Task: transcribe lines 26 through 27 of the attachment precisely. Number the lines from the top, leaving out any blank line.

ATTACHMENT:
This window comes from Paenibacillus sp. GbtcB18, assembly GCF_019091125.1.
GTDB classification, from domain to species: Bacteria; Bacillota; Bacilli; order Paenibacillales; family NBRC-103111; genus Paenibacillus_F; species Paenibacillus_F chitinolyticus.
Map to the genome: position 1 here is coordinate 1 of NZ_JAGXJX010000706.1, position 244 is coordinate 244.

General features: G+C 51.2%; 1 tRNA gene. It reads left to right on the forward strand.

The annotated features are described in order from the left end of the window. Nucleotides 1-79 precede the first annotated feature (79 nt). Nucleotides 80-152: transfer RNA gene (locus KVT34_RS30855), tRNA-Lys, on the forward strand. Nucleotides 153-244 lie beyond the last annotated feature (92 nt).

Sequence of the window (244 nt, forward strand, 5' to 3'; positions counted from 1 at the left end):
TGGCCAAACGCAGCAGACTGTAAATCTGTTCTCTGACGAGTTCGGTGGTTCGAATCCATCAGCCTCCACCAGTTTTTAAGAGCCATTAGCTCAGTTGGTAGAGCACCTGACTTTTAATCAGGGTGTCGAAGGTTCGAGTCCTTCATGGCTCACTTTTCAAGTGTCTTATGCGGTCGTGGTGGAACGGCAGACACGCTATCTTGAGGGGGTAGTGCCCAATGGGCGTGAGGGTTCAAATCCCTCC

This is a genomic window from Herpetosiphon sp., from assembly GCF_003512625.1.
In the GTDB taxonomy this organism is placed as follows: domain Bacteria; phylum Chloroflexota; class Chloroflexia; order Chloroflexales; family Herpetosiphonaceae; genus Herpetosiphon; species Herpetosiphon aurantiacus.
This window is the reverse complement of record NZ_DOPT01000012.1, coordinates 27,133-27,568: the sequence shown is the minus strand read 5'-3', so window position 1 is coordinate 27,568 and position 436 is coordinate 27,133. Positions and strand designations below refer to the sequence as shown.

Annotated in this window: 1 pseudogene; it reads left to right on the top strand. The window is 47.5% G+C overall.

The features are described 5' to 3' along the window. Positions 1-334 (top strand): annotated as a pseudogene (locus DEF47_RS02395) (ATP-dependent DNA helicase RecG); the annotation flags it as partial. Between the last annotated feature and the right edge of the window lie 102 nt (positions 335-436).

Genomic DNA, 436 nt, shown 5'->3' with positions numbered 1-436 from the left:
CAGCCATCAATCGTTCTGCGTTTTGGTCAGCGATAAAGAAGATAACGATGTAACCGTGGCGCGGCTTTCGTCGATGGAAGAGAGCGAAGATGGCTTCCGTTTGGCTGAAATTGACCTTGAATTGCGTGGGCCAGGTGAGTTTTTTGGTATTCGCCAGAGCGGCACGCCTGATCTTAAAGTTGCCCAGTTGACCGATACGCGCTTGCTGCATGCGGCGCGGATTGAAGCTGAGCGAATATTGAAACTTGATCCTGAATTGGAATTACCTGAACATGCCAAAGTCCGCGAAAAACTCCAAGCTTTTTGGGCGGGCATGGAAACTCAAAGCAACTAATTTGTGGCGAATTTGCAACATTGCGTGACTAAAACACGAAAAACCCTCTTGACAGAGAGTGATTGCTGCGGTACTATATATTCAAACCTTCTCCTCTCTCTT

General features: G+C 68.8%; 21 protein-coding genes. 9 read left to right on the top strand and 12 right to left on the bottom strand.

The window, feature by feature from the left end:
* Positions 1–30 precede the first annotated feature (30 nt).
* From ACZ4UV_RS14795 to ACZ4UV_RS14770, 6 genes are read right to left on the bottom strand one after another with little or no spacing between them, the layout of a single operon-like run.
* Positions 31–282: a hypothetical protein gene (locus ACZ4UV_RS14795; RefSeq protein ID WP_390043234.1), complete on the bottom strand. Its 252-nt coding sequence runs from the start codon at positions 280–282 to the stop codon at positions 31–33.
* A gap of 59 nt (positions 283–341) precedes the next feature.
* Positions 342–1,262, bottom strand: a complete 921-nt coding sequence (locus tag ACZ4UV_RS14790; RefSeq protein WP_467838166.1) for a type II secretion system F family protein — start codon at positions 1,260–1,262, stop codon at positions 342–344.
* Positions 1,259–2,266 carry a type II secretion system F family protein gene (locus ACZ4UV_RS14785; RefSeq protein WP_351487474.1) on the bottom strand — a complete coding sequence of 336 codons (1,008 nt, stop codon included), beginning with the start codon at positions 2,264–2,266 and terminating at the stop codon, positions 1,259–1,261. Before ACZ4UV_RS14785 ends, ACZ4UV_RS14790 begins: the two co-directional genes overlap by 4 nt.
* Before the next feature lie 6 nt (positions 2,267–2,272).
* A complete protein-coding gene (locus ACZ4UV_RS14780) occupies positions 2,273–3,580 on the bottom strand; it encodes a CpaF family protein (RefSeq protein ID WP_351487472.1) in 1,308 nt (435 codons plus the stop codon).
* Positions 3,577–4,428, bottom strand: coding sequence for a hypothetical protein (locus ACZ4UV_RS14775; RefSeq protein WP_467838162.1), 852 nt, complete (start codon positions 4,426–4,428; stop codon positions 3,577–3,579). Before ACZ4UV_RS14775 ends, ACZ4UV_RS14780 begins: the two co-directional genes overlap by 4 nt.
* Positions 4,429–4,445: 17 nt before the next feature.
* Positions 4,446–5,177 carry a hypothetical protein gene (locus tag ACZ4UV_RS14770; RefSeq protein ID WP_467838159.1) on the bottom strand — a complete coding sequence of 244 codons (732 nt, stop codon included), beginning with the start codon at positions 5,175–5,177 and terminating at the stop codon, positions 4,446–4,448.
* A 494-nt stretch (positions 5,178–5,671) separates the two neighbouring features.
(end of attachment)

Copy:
* Positions 4,429–4,445: 17 nt before the next feature.
* Positions 4,446–5,177 carry a hypothetical protein gene (locus tag ACZ4UV_RS14770; RefSeq protein ID WP_467838159.1) on the bottom strand — a complete coding sequence of 244 codons (732 nt, stop codon included), beginning with the start codon at positions 5,175–5,177 and terminating at the stop codon, positions 4,446–4,448.